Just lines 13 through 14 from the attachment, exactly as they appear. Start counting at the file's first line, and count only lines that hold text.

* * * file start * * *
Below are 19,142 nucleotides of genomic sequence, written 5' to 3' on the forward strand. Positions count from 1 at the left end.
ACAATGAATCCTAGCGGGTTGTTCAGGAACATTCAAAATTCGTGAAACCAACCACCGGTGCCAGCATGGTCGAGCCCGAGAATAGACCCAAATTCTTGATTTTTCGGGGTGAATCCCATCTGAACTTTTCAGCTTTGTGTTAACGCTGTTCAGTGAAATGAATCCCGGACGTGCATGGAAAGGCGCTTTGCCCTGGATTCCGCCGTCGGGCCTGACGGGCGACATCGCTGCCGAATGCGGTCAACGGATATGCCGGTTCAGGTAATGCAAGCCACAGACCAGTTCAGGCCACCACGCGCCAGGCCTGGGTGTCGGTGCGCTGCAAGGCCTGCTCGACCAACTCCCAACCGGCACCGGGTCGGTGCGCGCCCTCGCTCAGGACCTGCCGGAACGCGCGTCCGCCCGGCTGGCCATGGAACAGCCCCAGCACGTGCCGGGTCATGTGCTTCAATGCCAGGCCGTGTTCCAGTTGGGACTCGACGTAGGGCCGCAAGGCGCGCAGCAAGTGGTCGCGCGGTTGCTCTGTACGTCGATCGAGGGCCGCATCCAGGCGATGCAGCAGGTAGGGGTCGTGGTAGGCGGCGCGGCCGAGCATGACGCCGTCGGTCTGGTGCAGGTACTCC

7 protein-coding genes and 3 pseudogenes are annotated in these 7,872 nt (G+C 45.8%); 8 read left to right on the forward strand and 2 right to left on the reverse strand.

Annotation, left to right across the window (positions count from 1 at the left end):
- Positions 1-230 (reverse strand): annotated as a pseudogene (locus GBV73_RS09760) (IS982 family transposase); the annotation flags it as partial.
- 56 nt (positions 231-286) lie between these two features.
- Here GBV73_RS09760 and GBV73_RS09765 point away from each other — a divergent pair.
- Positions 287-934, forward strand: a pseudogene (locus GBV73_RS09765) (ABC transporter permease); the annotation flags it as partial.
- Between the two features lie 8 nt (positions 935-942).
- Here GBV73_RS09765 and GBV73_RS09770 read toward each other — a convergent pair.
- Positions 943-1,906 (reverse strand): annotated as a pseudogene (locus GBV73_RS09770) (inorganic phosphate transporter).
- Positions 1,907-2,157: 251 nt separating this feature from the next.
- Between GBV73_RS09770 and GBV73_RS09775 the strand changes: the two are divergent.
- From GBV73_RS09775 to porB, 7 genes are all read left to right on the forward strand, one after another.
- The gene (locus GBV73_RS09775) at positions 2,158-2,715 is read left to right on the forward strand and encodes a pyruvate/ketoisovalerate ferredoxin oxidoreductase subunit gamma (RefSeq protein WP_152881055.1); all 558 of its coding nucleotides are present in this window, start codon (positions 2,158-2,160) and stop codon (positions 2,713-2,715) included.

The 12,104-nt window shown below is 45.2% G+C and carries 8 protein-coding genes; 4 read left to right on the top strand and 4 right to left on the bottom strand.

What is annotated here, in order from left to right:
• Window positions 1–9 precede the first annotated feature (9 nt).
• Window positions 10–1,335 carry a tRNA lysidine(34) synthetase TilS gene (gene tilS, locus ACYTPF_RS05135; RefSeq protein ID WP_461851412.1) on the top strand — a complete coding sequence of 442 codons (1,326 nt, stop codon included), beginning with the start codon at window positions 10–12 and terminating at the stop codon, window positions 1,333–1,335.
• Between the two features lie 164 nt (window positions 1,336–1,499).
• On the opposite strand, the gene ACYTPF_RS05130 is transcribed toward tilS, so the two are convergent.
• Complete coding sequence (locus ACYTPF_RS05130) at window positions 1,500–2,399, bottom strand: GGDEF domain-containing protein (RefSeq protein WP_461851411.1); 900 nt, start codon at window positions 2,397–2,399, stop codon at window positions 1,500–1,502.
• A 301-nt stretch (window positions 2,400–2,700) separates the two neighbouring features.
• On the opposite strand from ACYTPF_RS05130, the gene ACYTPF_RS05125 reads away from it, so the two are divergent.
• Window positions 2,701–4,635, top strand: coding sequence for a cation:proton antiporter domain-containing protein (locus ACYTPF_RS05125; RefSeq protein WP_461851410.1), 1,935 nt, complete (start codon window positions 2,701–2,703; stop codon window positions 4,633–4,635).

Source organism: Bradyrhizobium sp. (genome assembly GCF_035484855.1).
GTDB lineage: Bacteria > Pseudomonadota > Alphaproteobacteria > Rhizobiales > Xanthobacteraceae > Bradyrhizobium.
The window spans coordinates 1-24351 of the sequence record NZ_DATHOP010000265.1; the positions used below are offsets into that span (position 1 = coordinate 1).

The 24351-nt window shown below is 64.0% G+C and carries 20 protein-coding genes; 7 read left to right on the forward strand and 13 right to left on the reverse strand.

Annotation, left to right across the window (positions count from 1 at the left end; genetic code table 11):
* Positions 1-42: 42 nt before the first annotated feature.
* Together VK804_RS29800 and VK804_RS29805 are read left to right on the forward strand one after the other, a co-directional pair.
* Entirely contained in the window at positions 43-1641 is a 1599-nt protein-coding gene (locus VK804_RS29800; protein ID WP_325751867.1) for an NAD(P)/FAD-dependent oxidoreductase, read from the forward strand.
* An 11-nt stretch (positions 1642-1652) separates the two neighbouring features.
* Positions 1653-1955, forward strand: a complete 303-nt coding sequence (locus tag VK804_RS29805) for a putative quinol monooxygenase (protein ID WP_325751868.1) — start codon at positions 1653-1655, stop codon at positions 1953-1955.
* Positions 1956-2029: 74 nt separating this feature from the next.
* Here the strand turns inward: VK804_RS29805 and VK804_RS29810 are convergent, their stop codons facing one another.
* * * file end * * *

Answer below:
- Between GBV73_RS09770 and GBV73_RS09775 the strand changes: the two are divergent.
- From GBV73_RS09775 to porB, 7 genes are all read left to right on the forward strand, one after another.